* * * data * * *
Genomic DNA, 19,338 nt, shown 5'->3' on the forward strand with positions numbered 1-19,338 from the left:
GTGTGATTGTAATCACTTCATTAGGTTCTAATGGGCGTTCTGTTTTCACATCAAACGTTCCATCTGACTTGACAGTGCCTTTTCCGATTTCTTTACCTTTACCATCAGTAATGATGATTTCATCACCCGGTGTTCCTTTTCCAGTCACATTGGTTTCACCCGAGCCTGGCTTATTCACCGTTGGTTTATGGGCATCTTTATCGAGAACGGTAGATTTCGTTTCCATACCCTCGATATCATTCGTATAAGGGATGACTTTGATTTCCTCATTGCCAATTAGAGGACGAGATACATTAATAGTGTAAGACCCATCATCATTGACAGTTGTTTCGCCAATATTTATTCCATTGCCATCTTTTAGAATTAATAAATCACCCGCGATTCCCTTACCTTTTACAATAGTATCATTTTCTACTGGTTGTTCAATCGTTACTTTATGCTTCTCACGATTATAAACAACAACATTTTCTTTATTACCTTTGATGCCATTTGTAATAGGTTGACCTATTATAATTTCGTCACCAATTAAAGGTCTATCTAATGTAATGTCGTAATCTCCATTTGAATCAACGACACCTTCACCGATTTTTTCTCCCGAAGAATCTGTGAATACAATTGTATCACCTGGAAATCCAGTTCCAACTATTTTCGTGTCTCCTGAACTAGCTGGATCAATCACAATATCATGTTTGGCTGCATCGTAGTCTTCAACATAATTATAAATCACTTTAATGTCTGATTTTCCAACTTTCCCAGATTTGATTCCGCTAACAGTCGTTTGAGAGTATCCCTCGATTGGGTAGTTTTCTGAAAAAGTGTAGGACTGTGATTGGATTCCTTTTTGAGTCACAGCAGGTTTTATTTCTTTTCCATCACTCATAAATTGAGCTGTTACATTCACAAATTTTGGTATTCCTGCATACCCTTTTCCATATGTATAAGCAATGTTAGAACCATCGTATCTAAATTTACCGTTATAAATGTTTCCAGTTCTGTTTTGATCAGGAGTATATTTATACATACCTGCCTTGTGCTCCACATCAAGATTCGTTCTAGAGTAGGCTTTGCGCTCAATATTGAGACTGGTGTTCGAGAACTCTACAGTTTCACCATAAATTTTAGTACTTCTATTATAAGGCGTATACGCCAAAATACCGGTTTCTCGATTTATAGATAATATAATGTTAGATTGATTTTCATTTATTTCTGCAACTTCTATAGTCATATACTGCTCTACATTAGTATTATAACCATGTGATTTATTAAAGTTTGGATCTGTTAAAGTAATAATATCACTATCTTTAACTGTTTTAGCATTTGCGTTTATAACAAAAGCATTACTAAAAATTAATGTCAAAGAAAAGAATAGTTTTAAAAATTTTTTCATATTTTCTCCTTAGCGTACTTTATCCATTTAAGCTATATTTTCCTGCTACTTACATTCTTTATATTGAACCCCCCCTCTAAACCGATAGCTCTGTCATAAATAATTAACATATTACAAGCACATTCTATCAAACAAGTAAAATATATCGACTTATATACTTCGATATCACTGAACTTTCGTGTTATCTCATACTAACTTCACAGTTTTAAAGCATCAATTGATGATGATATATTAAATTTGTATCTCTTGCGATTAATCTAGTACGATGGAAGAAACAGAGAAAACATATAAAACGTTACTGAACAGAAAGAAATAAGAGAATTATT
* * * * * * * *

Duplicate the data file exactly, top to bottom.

Genomic DNA, 19,338 nt, shown 5'->3' on the forward strand with positions numbered 1-19,338 from the left:
GTGTGATTGTAATCACTTCATTAGGTTCTAATGGGCGTTCTGTTTTCACATCAAACGTTCCATCTGACTTGACAGTGCCTTTTCCGATTTCTTTACCTTTACCATCAGTAATGATGATTTCATCACCCGGTGTTCCTTTTCCAGTCACATTGGTTTCACCCGAGCCTGGCTTATTCACCGTTGGTTTATGGGCATCTTTATCGAGAACGGTAGATTTCGTTTCCATACCCTCGATATCATTCGTATAAGGGATGACTTTGATTTCCTCATTGCCAATTAGAGGACGAGATACATTAATAGTGTAAGACCCATCATCATTGACAGTTGTTTCGCCAATATTTATTCCATTGCCATCTTTTAGAATTAATAAATCACCCGCGATTCCCTTACCTTTTACAATAGTATCATTTTCTACTGGTTGTTCAATCGTTACTTTATGCTTCTCACGATTATAAACAACAACATTTTCTTTATTACCTTTGATGCCATTTGTAATAGGTTGACCTATTATAATTTCGTCACCAATTAAAGGTCTATCTAATGTAATGTCGTAATCTCCATTTGAATCAACGACACCTTCACCGATTTTTTCTCCCGAAGAATCTGTGAATACAATTGTATCACCTGGAAATCCAGTTCCAACTATTTTCGTGTCTCCTGAACTAGCTGGATCAATCACAATATCATGTTTGGCTGCATCGTAGTCTTCAACATAATTATAAATCACTTTAATGTCTGATTTTCCAACTTTCCCAGATTTGATTCCGCTAACAGTCGTTTGAGAGTATCCCTCGATTGGGTAGTTTTCTGAAAAAGTGTAGGACTGTGATTGGATTCCTTTTTGAGTCACAGCAGGTTTTATTTCTTTTCCATCACTCATAAATTGAGCTGTTACATTCACAAATTTTGGTATTCCTGCATACCCTTTTCCATATGTATAAGCAATGTTAGAACCATCGTATCTAAATTTACCGTTATAAATGTTTCCAGTTCTGTTTTGATCAGGAGTATATTTATACATACCTGCCTTGTGCTCCACATCAAGATTCGTTCTAGAGTAGGCTTTGCGCTCAATATTGAGACTGGTGTTCGAGAACTCTACAGTTTCACCATAAATTTTAGTACTTCTATTATAAGGCGTATACGCCAAAATACCGGTTTCTCGATTTATAGATAATATAATGTTAGATTGATTTTCATTTATTTCTGCAACTTCTATAGTCATATACTGCTCTACATTAGTATTATAACCATGTGATTTATTAAAGTTTGGATCTGTTAAAGTAATAATATCACTATCTTTAACTGTTTTAGCATTTGCGTTTATAACAAAAGCATTACTAAAAATTAATGTCAAAGAAAAGAATAGTTTTAAAAATTTTTTCATATTTTCTCCTTAGCGTACTTTATCCATTTAAGCTATATTTTCCTGCTACTTACATTCTTTATATTGAACCCCCCCTCTAAACCGATAGCTCTGTCATAAATAATTAACATATTACAAGCACATTCTATCAAACAAGTAAAATATATCGACTTATATACTTCGATATCACTGAACTTTCGTGTTATCTCATACTAACTTCACAGTTTTAAAGCATCAATTGATGATGATATATTAAATTTGTATCTCTTGCGATTAATCTAGTACGATGGAAGAAACAGAGAAAACATATAAAACGTTACTGAACAGAAAGAAATAAGAGAATTATT